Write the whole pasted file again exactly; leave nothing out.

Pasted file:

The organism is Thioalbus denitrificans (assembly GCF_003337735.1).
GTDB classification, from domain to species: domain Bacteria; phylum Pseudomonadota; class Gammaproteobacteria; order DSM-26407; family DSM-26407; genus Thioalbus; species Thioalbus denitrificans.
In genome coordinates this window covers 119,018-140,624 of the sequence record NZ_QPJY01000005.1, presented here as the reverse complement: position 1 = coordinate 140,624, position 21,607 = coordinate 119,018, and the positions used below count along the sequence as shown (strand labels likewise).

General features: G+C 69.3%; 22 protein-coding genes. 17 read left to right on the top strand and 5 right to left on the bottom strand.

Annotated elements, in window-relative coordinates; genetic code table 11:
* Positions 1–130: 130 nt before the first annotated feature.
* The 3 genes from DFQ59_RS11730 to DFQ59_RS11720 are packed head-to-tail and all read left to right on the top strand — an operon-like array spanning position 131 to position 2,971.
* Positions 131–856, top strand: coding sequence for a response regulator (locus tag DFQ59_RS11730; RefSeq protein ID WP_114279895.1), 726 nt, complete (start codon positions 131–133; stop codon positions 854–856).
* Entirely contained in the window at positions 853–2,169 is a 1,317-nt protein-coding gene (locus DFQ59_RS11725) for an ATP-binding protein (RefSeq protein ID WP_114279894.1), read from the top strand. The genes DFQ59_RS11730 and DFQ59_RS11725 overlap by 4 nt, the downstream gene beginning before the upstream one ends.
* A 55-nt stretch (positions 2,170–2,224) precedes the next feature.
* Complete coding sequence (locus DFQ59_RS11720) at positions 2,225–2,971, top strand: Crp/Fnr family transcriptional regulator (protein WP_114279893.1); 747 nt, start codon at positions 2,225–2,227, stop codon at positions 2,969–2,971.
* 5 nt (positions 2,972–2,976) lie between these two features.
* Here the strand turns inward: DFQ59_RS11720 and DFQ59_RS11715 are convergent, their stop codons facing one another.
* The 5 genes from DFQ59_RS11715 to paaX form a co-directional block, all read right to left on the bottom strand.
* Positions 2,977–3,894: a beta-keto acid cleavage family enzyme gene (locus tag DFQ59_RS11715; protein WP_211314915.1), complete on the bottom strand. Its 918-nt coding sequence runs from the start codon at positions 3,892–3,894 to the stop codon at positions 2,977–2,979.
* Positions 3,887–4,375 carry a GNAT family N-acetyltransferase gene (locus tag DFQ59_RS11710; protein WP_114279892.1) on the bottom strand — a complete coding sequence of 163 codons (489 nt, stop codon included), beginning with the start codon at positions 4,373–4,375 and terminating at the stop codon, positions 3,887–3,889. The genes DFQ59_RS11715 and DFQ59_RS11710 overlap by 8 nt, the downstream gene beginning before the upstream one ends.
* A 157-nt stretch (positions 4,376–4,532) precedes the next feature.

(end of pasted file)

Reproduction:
The organism is Thioalbus denitrificans (assembly GCF_003337735.1).
GTDB classification, from domain to species: domain Bacteria; phylum Pseudomonadota; class Gammaproteobacteria; order DSM-26407; family DSM-26407; genus Thioalbus; species Thioalbus denitrificans.
In genome coordinates this window covers 119,018-140,624 of the sequence record NZ_QPJY01000005.1, presented here as the reverse complement: position 1 = coordinate 140,624, position 21,607 = coordinate 119,018, and the positions used below count along the sequence as shown (strand labels likewise).

General features: G+C 69.3%; 22 protein-coding genes. 17 read left to right on the top strand and 5 right to left on the bottom strand.

Annotated elements, in window-relative coordinates; genetic code table 11:
* Positions 1–130: 130 nt before the first annotated feature.
* The 3 genes from DFQ59_RS11730 to DFQ59_RS11720 are packed head-to-tail and all read left to right on the top strand — an operon-like array spanning position 131 to position 2,971.
* Positions 131–856, top strand: coding sequence for a response regulator (locus tag DFQ59_RS11730; RefSeq protein ID WP_114279895.1), 726 nt, complete (start codon positions 131–133; stop codon positions 854–856).
* Entirely contained in the window at positions 853–2,169 is a 1,317-nt protein-coding gene (locus DFQ59_RS11725) for an ATP-binding protein (RefSeq protein ID WP_114279894.1), read from the top strand. The genes DFQ59_RS11730 and DFQ59_RS11725 overlap by 4 nt, the downstream gene beginning before the upstream one ends.
* A 55-nt stretch (positions 2,170–2,224) precedes the next feature.
* Complete coding sequence (locus DFQ59_RS11720) at positions 2,225–2,971, top strand: Crp/Fnr family transcriptional regulator (protein WP_114279893.1); 747 nt, start codon at positions 2,225–2,227, stop codon at positions 2,969–2,971.
* 5 nt (positions 2,972–2,976) lie between these two features.
* Here the strand turns inward: DFQ59_RS11720 and DFQ59_RS11715 are convergent, their stop codons facing one another.
* The 5 genes from DFQ59_RS11715 to paaX form a co-directional block, all read right to left on the bottom strand.
* Positions 2,977–3,894: a beta-keto acid cleavage family enzyme gene (locus tag DFQ59_RS11715; protein WP_211314915.1), complete on the bottom strand. Its 918-nt coding sequence runs from the start codon at positions 3,892–3,894 to the stop codon at positions 2,977–2,979.
* Positions 3,887–4,375 carry a GNAT family N-acetyltransferase gene (locus tag DFQ59_RS11710; protein WP_114279892.1) on the bottom strand — a complete coding sequence of 163 codons (489 nt, stop codon included), beginning with the start codon at positions 4,373–4,375 and terminating at the stop codon, positions 3,887–3,889. The genes DFQ59_RS11715 and DFQ59_RS11710 overlap by 8 nt, the downstream gene beginning before the upstream one ends.
* A 157-nt stretch (positions 4,376–4,532) precedes the next feature.